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Cuadrilla in talks with United Utilities over shale gas

23 July 2013

UK water company United Utilities is in talks with Cuadrilla Resources over potential exploration of shale gas on its land. The company could let Cuadrilla hydraulically fracture, or frack, for shale gas on some of the 141,000 acres it owns in northwest England, according to the Daily Telegraph.

United Utilities' area of operation in north-west England
United Utilities' area of operation in north-west England

The two companies are "looking at potential opportunities for working together," a spokeswoman for United Utilities told the Telegraph. "The fact that we are a large landowner in the North West means we could possibly help with site selection."

The company is looking at a potential six new sites in the Bowland Basin, a Cuadrilla official told Bloomberg. Part of that search is to identify where the water would come from for its operations, which require about 2.1 million gallons per hydraulically fractured well, he added.

Cuadrilla said the amount of water it is seeking for fracking is less than half of 1 percent of what United Utilities supplies in a day. Using the utility’s supplies would help limit the number of water tankers on the roads.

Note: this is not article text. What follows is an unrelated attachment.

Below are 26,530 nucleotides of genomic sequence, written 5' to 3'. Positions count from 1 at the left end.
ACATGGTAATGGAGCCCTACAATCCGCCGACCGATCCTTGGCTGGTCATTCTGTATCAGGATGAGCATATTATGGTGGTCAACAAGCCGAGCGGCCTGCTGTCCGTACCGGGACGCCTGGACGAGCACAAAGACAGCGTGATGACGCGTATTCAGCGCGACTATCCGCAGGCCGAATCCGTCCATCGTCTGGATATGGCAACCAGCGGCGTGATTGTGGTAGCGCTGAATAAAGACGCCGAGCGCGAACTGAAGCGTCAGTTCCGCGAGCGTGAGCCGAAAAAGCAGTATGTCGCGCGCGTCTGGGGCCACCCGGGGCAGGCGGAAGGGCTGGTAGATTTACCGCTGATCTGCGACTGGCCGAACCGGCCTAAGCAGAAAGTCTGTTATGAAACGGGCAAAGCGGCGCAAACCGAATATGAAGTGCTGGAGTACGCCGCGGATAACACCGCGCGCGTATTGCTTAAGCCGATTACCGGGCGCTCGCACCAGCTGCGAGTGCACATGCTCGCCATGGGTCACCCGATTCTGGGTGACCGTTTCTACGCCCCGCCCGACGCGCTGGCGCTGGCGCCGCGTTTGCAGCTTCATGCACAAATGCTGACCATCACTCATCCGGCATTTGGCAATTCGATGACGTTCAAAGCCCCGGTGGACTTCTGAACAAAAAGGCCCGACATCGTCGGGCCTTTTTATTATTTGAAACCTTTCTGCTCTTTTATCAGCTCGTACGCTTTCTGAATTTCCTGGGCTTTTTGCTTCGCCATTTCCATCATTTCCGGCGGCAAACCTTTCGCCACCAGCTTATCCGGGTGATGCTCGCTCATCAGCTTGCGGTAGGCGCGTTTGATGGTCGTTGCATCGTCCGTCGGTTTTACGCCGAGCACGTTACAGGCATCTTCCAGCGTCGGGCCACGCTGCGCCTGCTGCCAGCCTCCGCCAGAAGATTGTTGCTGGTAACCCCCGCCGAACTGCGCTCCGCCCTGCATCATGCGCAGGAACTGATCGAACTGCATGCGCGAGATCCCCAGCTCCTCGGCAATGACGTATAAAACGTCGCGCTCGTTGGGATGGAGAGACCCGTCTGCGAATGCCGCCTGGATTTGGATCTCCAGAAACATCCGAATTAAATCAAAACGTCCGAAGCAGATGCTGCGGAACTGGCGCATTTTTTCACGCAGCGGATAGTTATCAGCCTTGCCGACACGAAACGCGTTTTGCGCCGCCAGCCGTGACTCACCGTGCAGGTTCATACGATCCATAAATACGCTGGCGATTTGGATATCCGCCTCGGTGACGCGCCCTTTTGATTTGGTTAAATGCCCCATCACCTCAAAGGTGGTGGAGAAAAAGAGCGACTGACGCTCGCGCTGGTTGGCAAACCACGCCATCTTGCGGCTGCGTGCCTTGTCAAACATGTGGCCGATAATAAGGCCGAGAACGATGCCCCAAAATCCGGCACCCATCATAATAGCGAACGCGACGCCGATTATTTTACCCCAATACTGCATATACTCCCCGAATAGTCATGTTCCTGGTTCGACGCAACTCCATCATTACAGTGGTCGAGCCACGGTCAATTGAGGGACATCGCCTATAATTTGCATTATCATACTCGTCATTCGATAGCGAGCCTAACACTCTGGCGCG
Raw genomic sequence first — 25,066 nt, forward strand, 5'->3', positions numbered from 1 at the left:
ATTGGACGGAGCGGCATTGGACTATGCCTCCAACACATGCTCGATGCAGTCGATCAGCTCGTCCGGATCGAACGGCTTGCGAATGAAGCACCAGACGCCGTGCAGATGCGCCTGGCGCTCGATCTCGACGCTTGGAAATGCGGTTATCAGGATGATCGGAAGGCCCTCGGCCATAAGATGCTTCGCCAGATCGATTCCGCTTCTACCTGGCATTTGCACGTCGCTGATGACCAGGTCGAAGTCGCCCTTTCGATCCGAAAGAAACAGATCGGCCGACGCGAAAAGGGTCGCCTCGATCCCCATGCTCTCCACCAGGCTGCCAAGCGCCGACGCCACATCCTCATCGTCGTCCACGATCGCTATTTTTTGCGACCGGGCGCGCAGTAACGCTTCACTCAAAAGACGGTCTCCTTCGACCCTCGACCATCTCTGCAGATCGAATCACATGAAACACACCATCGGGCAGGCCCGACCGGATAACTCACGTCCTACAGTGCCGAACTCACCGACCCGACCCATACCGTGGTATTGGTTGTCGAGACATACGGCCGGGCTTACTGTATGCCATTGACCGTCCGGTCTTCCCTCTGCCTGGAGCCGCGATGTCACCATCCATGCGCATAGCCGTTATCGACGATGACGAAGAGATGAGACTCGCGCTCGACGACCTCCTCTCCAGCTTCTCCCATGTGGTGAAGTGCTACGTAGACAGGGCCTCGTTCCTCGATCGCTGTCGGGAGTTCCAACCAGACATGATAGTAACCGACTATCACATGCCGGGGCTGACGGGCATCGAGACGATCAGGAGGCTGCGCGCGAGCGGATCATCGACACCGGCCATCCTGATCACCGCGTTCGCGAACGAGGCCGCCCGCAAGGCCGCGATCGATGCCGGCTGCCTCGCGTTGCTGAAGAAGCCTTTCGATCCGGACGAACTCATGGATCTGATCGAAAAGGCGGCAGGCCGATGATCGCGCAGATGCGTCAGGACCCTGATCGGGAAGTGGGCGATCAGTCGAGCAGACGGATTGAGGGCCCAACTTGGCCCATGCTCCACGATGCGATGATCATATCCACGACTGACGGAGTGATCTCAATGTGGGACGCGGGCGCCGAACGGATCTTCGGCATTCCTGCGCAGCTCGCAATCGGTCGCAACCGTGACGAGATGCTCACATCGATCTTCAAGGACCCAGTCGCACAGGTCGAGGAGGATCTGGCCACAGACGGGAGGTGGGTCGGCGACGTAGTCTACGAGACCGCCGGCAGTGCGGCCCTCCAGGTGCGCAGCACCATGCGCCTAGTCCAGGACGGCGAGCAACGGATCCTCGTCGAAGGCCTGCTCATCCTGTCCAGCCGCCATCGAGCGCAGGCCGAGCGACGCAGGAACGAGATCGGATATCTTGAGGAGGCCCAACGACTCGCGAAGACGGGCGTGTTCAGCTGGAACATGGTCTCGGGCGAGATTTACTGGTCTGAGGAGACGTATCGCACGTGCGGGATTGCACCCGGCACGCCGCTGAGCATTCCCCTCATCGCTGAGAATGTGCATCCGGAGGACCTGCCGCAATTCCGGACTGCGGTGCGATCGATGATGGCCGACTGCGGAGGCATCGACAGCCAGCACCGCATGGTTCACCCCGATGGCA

The collaboration comes shortly after industry body Water UK warned fracking could lead to groundwater contamination and strain water supplies.

Drinking water quality "must be protected at all costs", said policy adviser Jim Marshall. "If [fracking] goes ahead, we want to ensure corners are not cut and standards compromised, leaving us all counting the cost for years to come."

A United Utilities spokeswoman said: "Clearly public health is a top priority, but we are encouraged by the government's support for shale gas exploration because that means it is committed to a robust regulatory regime that will ensure the public water supply is protected." 

In another development, on July 25 protesters blocked the entrance to a shale gas site near Balcombe in West Sussex, stopping deliveries of equipment by site operator Cuadrilla.

In a statement about its Balcombe operation, the energy company said: "Cuadrilla plans to drill and take samples of the underground rock in a vertical well drilled to approximately 3,000 feet, with a possible horizontal leg of 2,500 feet. The delivery over the four days is of the rig and other supporting equipment such as drill collars, steel casing, cementing equipment."

The blockade may delay the planned start of drilling at the site on July 29.




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